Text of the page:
Title: Knots and Knot Invariants
Abstract: Classically, the idea of a knot was motivated by our intuition from the world around us. However, these simple closed curves in 3-space have applications in hyperbolic geometry, quantum field theory, and even number theory. I will provide the definition of a knot and give basic examples. Then I will discuss isotopy and the equivalence of knots. This will lead us to knot invariants, such as the Knot Group and Alexander Polynomial.
Tshirts/food/algebra trivia! All students who like/curious about math of data/pure math/applied math/stats/ are cordially invited!!
Some nice refreshments: 5-6PM, UH 2060 (math coffee room)
Data Science at Dept. of Math and Stats unveiling event: 6-7PM, UH 4410
Algebra Trivia (we will be forming teams on the spot, you don't need to come with your own team): 7-8:30PM, UH 4410
Title: Persistent Homology (continuation)
Abstract: We will introduce basic concepts of persistent homology such as filtration, birth and death of homology classes, and persistent diagram.
Title: Persistent Homology
Abstract: In this talk, we will explain some basic definitions of algebraic topology which are simplicial complex and homology groups. After that, we will introduce basic concepts of persistent homology such as filtration, birth and death of homology classes, and persistent diagram.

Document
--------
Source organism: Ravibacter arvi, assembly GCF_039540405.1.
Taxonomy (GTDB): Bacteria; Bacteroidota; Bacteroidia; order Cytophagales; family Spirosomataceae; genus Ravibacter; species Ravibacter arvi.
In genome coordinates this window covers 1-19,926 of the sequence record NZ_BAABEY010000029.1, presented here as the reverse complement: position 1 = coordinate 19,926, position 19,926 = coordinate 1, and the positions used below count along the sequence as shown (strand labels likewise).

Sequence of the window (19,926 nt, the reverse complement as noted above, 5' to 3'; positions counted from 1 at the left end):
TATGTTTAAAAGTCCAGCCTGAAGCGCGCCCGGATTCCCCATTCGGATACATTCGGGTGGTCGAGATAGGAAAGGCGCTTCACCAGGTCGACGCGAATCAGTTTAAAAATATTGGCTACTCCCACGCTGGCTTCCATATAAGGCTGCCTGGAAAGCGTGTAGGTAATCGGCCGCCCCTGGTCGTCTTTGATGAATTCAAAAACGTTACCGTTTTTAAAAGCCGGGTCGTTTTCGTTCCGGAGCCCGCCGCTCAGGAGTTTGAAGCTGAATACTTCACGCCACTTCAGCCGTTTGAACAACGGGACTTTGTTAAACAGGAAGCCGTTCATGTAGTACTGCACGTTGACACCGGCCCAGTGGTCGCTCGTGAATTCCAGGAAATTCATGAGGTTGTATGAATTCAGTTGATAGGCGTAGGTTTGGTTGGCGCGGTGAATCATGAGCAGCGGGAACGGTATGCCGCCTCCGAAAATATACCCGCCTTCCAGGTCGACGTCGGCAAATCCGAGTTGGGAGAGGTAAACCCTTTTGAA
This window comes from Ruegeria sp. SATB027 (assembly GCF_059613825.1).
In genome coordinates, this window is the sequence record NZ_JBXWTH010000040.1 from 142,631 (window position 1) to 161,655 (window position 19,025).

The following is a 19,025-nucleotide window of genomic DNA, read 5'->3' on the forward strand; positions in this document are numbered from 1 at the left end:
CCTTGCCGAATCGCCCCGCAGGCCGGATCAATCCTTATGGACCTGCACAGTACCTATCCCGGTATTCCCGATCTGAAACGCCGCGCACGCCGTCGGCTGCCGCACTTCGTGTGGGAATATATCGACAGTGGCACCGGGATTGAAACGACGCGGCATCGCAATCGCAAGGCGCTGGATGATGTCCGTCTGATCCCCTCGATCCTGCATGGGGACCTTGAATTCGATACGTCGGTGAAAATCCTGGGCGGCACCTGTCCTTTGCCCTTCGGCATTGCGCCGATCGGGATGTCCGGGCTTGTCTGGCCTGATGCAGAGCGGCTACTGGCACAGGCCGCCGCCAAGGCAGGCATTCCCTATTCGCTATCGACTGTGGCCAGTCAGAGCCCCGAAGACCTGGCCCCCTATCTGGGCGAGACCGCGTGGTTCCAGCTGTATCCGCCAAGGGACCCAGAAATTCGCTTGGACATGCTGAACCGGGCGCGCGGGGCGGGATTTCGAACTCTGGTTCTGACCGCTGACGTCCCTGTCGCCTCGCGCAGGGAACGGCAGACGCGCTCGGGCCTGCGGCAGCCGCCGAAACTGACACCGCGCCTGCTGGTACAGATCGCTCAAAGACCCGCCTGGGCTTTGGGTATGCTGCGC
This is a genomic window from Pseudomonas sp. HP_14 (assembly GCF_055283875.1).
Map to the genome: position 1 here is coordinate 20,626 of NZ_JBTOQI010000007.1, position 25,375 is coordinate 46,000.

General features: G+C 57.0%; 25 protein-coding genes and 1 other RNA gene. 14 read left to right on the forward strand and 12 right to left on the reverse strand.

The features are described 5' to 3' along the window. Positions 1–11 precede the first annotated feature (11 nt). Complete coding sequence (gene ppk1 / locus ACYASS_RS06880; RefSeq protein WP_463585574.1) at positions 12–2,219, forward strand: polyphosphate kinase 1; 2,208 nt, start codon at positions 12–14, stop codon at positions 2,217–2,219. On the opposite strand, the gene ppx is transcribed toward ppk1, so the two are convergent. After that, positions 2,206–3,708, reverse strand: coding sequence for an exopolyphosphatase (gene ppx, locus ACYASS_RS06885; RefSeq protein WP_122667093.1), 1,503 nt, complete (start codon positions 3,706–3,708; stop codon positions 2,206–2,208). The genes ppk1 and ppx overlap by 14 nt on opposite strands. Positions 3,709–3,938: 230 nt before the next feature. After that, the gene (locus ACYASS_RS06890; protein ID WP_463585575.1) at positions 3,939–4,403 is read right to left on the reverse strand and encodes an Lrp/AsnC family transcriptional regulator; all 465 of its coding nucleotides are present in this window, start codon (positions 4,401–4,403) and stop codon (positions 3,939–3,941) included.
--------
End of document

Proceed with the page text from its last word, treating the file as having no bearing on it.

Title: Dynamical systems and introduction to Bifurcations
Abstract: The aim of this talk is to serve as an introduction to dynamical systems and bifurcation theory without any prior knowledge. Hence using some basic definitions first we will define a dynamical system and give several examples. Then we will introduce the concept of bifurcation theory. Here we will talk about few bifurcations that we can see in dynamical systems such as saddle node bifurcation, Hopf bifurcation and BT bifurcation using examples. Finally we will talk about predator - prey model and few bifurcations we can see in this model.
Title: Objects, families and spaces of shapes: Introduction to moduli spaces and Teichmuller spaces
Abstract: The theory of moduli spaces, very broadly, is a very deep and modern treatment of Riemann's classification problem of geometric 'objects'. This theory involves and builds connections between several branches of mathematics such as algebraic geometry, algebraic topology, differential geometry and algebraic number theory.
In this talk, we give a gentle introduction to the moduli problem, moduli space of curves and Teichmuller space of Riemann surfaces. On the way we will briefly explain what Teichmuller theory is about. The exposition will be introductory and mostly intuitive, rather than a rigorous treatment of the subject.
He will give a brief information about topological surgery in 3-dimensional manifolds (after giving a basic definition of manifold), and show some surgery diagrams. He will also show some basic handle slide moves to show that we can pass from one diagram to another without changing the ambient manifold.